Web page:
Criminology Electives

15
SOC 273 Mass Incarceration and Collateral Consequences 3
SOC 275 Issues in Contemporary Policing 3
SOC 308 Juvenile Justice 3
SOC 310 Sociology of Deviance
(Course Variance: PSYCH 257 Forensic Psychology)
3
SOC 313 Family Law 3
SOC 317 Anthropology of Drugs 3
SOC 323 Constitutional Law: Governmental Powers
(Cross listed: POSC 323)
3
SOC 326 Constitutional Law: Civil Liberties
(Cross listed: POSC 324)
3
SOC 327 Power and Conflict (New Title: Philosophy of Punishment) 3
SOC 361 Criminal Justice Ethics (Correction: Criminal Justice Administration) 3
SOC 362 Modern American Gangs 3
SOC 364 Law and Society 3
SOC 366 White Collar Crime 3
SOC 367 Criminal Justice Ethics (Cross listed: RELS 399) 3
SOC 369 Current Issues in Criminal Justice 3

Structural Inequalities Distribution

3
SOC 290 Codes of Gender (Fall) 3
SOC 295 Capitalism (Fall) 3
SOC 296 Introduction to Human Geography (Spring) 3
SOC 302 Race and Resistance (Spring) 3
SOC 304 Social Inequalities (Spring) 3

Criminology majors interested in Geographic Information System (GIS), e.g. crime mapping--create, manage, analyze, and map crime data, may choose to pair the major with either a concentration or minor in Geography and requires departmental advising and approval by the Department Chair Dr. Roksana Badruddoja. A double major in Criminology and Sociology requires departmental advising and must be approved by the Department Chair Dr. Roksana Badruddoja.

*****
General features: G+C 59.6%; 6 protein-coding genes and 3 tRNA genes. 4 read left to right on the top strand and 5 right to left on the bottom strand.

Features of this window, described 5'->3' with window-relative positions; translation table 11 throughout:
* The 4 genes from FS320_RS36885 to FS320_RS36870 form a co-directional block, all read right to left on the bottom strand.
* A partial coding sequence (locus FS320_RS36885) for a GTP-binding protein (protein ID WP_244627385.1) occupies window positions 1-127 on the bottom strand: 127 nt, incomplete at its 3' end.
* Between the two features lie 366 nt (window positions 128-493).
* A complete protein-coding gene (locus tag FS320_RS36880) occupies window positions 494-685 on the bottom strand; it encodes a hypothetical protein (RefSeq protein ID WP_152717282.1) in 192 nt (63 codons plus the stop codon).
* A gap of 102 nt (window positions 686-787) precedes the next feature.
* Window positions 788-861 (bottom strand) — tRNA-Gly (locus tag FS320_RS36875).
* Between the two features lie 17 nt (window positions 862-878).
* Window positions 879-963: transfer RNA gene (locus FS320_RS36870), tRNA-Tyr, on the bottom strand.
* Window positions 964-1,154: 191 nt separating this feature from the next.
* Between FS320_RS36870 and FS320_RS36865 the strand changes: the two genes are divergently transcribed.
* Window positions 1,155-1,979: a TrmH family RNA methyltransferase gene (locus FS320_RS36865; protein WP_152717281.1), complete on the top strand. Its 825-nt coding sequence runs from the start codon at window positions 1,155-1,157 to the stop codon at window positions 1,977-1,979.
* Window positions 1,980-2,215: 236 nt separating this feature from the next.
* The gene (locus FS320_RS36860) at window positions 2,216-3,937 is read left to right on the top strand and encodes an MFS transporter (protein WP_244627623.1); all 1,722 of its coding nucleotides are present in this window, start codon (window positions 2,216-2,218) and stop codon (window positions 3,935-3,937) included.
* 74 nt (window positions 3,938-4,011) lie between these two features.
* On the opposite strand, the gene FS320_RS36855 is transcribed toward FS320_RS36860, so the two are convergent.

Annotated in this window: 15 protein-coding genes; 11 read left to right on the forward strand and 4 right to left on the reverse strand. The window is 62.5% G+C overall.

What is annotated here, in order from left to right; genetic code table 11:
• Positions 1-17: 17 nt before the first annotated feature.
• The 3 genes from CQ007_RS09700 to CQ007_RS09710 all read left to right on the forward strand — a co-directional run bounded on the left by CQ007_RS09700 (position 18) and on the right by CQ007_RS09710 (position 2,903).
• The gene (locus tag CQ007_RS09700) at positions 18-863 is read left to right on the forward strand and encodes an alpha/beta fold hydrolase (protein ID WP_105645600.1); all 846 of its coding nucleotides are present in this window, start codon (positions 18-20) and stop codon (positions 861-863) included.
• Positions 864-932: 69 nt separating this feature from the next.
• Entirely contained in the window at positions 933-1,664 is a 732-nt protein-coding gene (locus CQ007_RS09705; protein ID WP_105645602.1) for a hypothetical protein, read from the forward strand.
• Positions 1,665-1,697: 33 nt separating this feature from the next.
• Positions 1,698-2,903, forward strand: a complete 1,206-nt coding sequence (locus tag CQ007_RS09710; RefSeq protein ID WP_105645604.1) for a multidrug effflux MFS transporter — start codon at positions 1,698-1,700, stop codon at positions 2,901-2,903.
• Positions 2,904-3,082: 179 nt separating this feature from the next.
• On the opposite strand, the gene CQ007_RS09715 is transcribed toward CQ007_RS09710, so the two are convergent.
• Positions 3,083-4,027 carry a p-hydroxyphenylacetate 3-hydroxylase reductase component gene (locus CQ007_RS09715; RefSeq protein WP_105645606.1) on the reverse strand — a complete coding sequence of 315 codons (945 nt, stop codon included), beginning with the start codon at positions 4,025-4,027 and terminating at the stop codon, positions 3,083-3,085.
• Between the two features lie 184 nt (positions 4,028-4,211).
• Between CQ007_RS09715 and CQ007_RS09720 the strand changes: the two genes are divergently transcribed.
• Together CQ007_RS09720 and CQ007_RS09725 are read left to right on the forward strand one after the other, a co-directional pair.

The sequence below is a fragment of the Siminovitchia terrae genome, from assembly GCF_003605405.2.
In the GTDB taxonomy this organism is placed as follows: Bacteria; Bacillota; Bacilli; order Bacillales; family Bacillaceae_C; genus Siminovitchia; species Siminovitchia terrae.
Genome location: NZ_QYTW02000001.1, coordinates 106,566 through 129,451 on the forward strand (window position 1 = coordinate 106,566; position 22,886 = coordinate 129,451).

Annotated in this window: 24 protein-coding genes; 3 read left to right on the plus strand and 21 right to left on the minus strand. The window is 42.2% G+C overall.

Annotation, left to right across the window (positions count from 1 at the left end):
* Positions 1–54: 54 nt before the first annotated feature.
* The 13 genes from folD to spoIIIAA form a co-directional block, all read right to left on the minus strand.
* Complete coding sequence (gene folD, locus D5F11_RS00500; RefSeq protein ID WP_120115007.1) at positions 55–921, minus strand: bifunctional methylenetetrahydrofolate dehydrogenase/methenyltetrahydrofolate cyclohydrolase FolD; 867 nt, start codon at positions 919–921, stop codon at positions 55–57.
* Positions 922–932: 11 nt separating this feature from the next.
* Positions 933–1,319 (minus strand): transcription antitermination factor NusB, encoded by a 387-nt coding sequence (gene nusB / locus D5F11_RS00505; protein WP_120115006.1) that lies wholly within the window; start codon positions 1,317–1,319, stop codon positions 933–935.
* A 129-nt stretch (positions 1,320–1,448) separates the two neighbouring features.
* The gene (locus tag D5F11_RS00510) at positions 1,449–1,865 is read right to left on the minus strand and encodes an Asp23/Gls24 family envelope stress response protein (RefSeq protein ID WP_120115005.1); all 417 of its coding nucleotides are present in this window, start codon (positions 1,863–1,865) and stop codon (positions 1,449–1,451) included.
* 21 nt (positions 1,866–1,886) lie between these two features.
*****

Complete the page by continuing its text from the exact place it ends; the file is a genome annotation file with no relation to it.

The Department strongly recommends that all students in the criminology major complete a faculty-supervised internship for elective credit in a local social service agency: Sociology 475. Internship (3 credits). Assistance with locating a suitable placement is available with the Director of Criminology Dr. Madeleine Novich or at the Center for Career Development.

What Will You Do?

There are a vast number of career trajectories and opportunities for students graduating with degrees in criminology. The program prepares individuals aiming to pursue careers in policy evaluations, program evaluation, justice focused non-profits, law enforcement, political think-tanks, law school, and federal agencies, to name a few. Many criminology students choose to pursue graduate work, including law school.

This program is ideal for students pursuing careers in:

  • Law enforcement
  • Law
  • Corrections
  • Criminal justice advocacy
  • Nonprofit organizations

What Does a Career in Criminology Look Like?

 Some students pursue graduate programs and law school, while others consider careers in federal agencies including the FBI, CIA, and NSA. Other alternatives include both local and federal law enforcement and nonprofit agencies that focus on criminal justice and inequality.

Our students will be invited to curate justice-oriented ways of thinking about race, class, gender, sexuality, capitalism, crime and the environment in the field of criminology. This is what will set us apart from other programs.

Roksana Badruddoja, Ph.D., Department Chairperson and Professor of Sociology